Sarina Wiegman: How the Dutchwoman’s winning formula has shaped England’s Lionesses

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Sarina Wiegman created European champions in under 12 months – a year down the line, can the same winning formula triumph at this summer’s World Cup? Sky Sports explores how the Dutchwoman’s style gives England their edge
“I don’t think we’re losing momentum; I think it’s building,” Sarina Wiegman said after suffering her first defeat as England manager back in April, 30 games in, as if she’d handpicked the moment.

The Lionesses’ incredible unbeaten run was always going to end, but on Wiegman’s terms. In a fixture where the outcome didn’t matter, but the learning experience was invaluable.
On an occasion which fans would still enjoy, despite the result, because the masterplan was at work and setbacks, if managed correctly, make great teams greater.
If the Lionesses friendly loss to Australia precedes a momentous World Cup round of 16 win (that is the earliest England can meet the tournament co-hosts this summer), many will refer to Wiegman’s comments four months prior. “She was right,” they will say. Momentum needs to peak within a tournament cycle, not months before it.

The Dutchwomen’s process is underpinned by pragmatism and detail. At times, she comes across as an austere, stern figure but her business-like manner is what has transformed England from a team burdened by false dawns and nearly-not-quite moments into a team of champions.
Wiegman’s approach, post-European glory, is governed by the same principles of consistency and cohesion that have already secured unprecedented success. Except now the goalposts have shifted. The spotlight brighter. The weight of expectation heavier.

Never before had the same coach overseen back-to-back continental titles with different nations – it takes a special character to do so. But the world stage is new territory, unchartered waters, and an even greater level of competition.
There were 333 days between Wiegman’s official unveiling and England’s trophy triumph the following year. The rise was steep and sudden. England were hosting the party, yet designs on the title were hopeful not expectant. This next phase is, however, altogether different – the time to bask in European glow has passed.

England pictured in open training at the Sunshine Coast Stadium in Queensland
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England pictured in open training at the Sunshine Coast Stadium in Queensland
Eyes are locked on England’s trajectory. Not least because the ‘trauma’, as Wiegman describes it, has lifted. For 56 years the nation’s trophy cabinet lay bare – compounded in some way by England men’s close shave with European silverware the year prior.

Now the burden has lessened, what, if anything, has changed?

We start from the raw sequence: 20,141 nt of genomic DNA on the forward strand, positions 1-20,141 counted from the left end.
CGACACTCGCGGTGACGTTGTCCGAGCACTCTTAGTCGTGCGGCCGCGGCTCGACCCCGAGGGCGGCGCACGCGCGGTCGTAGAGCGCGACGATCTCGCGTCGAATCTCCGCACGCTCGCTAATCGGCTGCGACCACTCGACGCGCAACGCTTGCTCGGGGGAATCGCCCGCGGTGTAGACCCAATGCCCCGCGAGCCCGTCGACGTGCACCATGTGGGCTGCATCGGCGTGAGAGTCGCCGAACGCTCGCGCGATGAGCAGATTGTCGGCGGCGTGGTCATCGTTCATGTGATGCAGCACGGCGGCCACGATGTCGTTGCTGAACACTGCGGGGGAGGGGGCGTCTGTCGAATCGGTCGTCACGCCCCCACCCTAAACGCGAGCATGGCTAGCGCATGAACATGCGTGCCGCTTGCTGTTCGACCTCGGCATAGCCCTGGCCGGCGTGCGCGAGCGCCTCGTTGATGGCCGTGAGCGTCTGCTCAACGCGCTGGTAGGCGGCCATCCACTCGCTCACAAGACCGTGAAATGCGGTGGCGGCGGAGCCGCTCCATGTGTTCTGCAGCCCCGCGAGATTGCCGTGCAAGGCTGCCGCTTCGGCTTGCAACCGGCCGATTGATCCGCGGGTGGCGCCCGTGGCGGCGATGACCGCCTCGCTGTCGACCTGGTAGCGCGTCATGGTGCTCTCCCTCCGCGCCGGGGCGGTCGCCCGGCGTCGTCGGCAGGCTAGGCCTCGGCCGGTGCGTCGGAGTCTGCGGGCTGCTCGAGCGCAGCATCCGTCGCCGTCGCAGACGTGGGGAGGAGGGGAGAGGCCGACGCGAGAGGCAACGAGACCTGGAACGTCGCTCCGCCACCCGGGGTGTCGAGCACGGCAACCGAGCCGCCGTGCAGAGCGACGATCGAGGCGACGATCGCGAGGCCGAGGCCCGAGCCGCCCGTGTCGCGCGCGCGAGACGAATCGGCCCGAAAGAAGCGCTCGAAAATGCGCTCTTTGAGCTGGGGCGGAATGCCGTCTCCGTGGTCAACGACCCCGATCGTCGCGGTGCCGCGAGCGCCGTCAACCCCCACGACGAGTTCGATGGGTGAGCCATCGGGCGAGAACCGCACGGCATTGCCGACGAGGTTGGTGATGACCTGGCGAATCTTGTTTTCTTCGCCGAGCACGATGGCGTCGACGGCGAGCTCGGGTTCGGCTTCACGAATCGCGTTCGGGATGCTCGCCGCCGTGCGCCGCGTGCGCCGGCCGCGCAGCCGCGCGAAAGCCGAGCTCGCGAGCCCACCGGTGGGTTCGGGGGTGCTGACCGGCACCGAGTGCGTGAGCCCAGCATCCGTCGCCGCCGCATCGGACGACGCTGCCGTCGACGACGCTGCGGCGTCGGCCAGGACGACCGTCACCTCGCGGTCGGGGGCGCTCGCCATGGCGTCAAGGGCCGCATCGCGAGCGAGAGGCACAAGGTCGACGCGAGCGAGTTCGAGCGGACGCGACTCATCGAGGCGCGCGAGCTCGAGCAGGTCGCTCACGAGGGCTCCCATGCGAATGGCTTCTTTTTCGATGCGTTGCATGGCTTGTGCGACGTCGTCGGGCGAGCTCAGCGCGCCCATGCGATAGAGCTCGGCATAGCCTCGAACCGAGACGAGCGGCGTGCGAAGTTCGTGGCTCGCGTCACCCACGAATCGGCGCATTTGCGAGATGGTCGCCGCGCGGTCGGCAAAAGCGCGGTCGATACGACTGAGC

Interestingly, Wiegman’s ‘bad cop’ routine softened in the days following 2022’s Euros win. The manager joked about how English people drink too much, her tone cheerful and demure.

MILTON KEYNES, ENGLAND – JULY 01: Sarina Wiegman, England Manager on the bench during the Women's International Friendly match between England and Portugal at Stadium MK on July 01, 2023 in Milton Keynes, England. (Photo by Richard Sellers/Sportsphoto/Allstar via Getty Images) *** Local Caption ***Sarina Wiegman
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Sarina Wiegman takes notes as England take on Portugal in a pre-World Cup friendly
“When you have these accomplishments it’s good to have a party,” she remarked as England’s history-makers paraded their winners’ medals at a special event in Trafalgar Square, the euphoria still etched on some tired-looking faces from a night of celebrations at the Lensbury Hotel.

But in the back of Wiegman’s mind new plans were surfacing. Cogs were turning. Winning simply served to accelerate the rush for more.

When the Dutch coach led her native Netherlands to European glory in 2017, it was followed by a World Cup final appearance two years later. There is precedent. But on that occasion Wiegman’s side fell at the finish line, beaten comprehensively by the USA in France. That failure will, no doubt, inform and guide Wiegman’s approach this time around.

England
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England’s squad and staff circle around manager Sarina Wiegman after drawing 0-0 with Portugal
History is a great teacher and the 53-year-old is a model student. “Of course, we’re being analysed very well,” she acknowledged after tasting defeat to Australia. And that increased attention, as a result of the achievements of last summer, is now England’s greatest threat.

Time to go up a gear.

Preparation at St George’s Park has been painstaking, including the employment of a chrono coach who specialises in jet lag and fatigue management, trialing the use of light-filtering glasses, and gradually adapting sleep patterns to mimic Australian time zones.

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